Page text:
Christian Greco, Director of the Museo Egizio of Turin, preface
Preserving the past for future generations
Even today, 50 years later, the rescue operation to save the temples of Abu Simbel and, more generally, the monuments of Nubia continues to arouse great interest due both to the complexity of the project and the worldwide attention it attracted. The huge lake that would be created by the construction of the Aswan High Dam threatened to destroy vast archaeological areas, some of them unexplored, forever, together with their antiquities and monuments. Thousands of years of history risked being erased in the name of progress!
The outcry that immediately ensued was backed up by appeals from the archaeological community, urging action to record and salvage as much as possible. The result was quite extraordinary, all the more so considering the resources and technologies available at the time.
Dozens of countries responded to the appeal launched by UNESCO, providing personnel and funding. Some of them, including Italy, organized a series of archeological campaigns coordinated by the Centre d’Étude et de Documentation sur l’Ancienne Egypte, exploring, excavating and recording the areas that would be submerged.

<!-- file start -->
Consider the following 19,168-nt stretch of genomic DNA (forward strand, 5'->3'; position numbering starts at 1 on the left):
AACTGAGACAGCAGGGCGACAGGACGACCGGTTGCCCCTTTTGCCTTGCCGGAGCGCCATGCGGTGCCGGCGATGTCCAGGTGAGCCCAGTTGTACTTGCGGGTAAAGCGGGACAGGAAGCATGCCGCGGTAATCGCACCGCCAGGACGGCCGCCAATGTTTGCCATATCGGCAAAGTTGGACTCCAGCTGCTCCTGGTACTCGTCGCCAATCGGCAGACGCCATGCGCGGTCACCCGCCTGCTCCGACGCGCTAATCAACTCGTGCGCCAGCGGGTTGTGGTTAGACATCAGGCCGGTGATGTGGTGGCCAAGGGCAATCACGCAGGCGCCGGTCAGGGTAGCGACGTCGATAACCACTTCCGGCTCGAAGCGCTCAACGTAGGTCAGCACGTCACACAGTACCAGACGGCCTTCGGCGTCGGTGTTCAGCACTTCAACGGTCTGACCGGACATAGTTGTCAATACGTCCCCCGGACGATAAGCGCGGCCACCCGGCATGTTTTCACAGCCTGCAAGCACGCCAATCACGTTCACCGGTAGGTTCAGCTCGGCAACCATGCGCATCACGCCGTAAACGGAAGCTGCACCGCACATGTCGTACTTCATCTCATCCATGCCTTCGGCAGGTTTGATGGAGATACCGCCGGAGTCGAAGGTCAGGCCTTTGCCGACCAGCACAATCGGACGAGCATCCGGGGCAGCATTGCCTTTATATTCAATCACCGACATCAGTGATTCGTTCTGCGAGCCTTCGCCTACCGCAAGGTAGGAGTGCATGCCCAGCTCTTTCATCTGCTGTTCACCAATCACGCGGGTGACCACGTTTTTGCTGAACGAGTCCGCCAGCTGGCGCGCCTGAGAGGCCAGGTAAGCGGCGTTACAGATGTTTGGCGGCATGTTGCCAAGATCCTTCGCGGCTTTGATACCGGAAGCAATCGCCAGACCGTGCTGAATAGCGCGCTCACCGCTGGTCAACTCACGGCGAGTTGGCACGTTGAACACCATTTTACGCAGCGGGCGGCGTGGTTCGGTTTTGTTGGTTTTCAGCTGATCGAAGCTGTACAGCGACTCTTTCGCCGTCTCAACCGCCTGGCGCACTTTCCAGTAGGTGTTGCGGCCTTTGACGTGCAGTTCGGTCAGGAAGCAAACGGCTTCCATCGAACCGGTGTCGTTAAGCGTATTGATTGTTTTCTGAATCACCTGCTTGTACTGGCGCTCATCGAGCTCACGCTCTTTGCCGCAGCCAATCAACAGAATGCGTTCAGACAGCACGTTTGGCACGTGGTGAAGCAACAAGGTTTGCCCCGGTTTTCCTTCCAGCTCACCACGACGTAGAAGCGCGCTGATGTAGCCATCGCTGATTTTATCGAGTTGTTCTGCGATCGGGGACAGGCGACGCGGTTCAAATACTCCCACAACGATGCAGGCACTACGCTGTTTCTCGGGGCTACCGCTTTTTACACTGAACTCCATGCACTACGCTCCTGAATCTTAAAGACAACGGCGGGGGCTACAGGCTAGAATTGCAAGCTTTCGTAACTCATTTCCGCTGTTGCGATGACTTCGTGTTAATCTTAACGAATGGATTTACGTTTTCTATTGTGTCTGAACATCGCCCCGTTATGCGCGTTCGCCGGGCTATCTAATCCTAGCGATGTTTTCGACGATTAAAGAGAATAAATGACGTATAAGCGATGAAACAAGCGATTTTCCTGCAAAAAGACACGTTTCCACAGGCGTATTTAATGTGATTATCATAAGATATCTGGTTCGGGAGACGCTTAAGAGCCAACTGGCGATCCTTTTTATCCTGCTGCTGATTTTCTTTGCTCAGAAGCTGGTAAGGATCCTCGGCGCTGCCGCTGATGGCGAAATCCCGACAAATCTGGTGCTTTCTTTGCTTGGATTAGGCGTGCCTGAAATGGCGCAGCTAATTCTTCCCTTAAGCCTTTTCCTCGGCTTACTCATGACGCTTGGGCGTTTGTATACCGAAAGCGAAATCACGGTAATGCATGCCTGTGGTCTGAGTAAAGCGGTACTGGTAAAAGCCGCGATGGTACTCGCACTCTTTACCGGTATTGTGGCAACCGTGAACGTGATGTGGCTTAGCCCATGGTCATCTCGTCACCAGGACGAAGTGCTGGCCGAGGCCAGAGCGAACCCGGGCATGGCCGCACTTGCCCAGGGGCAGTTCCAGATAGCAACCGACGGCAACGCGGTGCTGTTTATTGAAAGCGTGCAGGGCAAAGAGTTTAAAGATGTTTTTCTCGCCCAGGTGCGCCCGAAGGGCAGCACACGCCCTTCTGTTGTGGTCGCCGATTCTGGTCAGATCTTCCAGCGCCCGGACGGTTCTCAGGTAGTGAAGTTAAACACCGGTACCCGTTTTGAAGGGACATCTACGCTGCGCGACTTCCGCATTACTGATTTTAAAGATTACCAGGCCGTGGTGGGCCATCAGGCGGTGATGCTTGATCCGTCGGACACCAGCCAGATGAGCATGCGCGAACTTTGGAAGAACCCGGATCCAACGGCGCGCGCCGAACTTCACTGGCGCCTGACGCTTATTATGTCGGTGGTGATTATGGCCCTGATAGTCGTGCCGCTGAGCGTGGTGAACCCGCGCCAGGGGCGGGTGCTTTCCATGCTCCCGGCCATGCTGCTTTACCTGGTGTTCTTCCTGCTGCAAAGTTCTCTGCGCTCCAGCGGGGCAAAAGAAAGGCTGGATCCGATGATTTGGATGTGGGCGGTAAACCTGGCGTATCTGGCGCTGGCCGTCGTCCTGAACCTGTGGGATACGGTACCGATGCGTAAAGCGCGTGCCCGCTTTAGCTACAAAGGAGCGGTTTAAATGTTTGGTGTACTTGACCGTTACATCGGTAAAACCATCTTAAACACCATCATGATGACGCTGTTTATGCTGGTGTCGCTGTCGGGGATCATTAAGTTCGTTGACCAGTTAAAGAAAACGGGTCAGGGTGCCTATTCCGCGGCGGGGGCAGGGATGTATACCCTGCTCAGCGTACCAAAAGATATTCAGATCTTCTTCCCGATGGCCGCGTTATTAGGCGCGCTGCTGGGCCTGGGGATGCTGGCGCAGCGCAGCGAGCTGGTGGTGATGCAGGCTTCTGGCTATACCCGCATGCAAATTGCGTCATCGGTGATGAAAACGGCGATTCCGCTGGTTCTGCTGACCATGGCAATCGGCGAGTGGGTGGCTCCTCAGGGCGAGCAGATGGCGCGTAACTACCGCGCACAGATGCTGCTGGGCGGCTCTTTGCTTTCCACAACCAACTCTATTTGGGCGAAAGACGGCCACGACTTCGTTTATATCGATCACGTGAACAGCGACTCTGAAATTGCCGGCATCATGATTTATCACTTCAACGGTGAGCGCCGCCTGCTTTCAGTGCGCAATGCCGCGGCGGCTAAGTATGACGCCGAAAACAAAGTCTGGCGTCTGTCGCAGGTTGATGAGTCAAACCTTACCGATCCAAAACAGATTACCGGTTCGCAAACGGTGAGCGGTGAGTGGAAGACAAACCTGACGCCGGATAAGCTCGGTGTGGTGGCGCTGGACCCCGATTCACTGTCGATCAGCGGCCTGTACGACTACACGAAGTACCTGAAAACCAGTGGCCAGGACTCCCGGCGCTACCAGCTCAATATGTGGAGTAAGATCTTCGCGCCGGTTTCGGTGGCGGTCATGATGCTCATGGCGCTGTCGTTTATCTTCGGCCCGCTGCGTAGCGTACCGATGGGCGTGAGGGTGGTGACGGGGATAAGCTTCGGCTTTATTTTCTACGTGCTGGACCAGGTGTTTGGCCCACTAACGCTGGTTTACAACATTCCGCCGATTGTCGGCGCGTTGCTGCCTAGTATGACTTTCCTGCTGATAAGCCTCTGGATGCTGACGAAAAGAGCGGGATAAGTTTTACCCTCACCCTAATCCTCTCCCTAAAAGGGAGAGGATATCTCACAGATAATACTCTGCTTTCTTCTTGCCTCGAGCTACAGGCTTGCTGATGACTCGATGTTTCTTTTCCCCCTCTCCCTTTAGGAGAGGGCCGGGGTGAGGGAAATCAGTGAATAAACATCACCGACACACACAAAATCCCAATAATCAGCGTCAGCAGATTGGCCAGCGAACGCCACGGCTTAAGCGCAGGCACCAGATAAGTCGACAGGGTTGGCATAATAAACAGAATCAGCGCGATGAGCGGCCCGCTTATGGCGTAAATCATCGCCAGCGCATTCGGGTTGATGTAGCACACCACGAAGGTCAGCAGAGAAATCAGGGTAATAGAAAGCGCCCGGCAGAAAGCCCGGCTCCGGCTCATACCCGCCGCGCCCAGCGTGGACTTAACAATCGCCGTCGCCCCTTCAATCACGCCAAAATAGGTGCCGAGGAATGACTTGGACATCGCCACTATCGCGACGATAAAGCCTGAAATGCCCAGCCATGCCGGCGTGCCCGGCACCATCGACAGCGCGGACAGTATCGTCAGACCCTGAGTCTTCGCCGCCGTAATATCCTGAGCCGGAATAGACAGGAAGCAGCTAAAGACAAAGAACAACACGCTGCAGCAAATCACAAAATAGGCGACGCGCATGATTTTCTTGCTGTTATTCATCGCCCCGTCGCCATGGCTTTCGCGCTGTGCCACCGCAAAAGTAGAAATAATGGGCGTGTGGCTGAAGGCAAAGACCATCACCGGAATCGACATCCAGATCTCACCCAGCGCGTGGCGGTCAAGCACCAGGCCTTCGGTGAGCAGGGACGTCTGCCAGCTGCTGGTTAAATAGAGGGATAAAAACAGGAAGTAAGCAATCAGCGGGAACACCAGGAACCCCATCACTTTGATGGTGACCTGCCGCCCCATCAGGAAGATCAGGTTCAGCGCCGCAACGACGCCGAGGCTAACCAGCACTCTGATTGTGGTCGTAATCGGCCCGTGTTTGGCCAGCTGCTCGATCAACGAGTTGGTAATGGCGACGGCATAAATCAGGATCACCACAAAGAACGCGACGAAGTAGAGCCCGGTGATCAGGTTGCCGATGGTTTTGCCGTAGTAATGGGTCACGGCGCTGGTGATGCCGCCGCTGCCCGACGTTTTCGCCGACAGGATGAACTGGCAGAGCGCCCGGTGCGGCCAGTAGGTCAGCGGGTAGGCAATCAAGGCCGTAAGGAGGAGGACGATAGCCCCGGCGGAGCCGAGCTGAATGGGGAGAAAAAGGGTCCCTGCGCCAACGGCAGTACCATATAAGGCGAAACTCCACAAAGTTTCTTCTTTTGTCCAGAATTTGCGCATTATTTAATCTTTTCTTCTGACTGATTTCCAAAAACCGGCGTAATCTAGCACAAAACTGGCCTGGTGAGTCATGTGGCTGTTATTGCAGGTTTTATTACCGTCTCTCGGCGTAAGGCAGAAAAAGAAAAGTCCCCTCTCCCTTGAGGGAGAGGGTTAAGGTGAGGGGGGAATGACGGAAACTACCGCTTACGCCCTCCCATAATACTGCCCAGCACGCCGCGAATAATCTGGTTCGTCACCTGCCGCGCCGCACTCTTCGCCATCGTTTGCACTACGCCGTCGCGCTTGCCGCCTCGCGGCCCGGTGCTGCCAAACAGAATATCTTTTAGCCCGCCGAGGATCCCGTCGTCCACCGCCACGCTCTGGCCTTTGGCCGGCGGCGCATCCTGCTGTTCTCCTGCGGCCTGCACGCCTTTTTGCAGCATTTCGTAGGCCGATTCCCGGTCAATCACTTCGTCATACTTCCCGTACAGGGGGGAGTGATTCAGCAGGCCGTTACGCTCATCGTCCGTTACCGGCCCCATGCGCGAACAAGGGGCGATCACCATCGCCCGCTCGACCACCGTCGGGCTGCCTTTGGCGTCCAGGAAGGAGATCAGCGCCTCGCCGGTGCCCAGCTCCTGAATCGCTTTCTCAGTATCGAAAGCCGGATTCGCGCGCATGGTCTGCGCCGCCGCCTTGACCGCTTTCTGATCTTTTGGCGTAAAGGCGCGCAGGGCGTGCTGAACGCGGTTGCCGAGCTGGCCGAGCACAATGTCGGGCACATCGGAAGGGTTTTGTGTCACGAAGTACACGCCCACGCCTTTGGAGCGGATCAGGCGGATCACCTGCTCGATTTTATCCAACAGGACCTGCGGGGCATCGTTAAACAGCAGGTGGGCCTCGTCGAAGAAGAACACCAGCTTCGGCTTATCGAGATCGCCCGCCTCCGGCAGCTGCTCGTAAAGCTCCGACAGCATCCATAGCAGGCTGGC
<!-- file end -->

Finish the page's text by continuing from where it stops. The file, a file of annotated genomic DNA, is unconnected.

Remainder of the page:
While the research was being carried out, elaborate plans were afoot to move the monuments. The temples of Abu Simbel presented the most ambitious challenge.
Moving the two magnificent temples carved out of a mountainside, the supreme expression of Egyptian power in Nubia under the reign of Ramesses II, was an unprecedented and highly successful example of how modern technology helped save this extraordinary piece of evidence for the past. The colossal statues on the façade and the vast chambers inside were cut into hundreds of blocks. They were then moved and reassembled a short distance away farther up the slope, safe from the waters of the reservoir, where future generations would still be able to admire them.
This remarkable feat, which I have the pleasure of presenting, is a showpiece of the painstaking work carried out by Impregilo, now known as Salini Impregilo, and other members of the international consortium, who managed to pull off this miracle.
Director of the Museo Egizio of Turin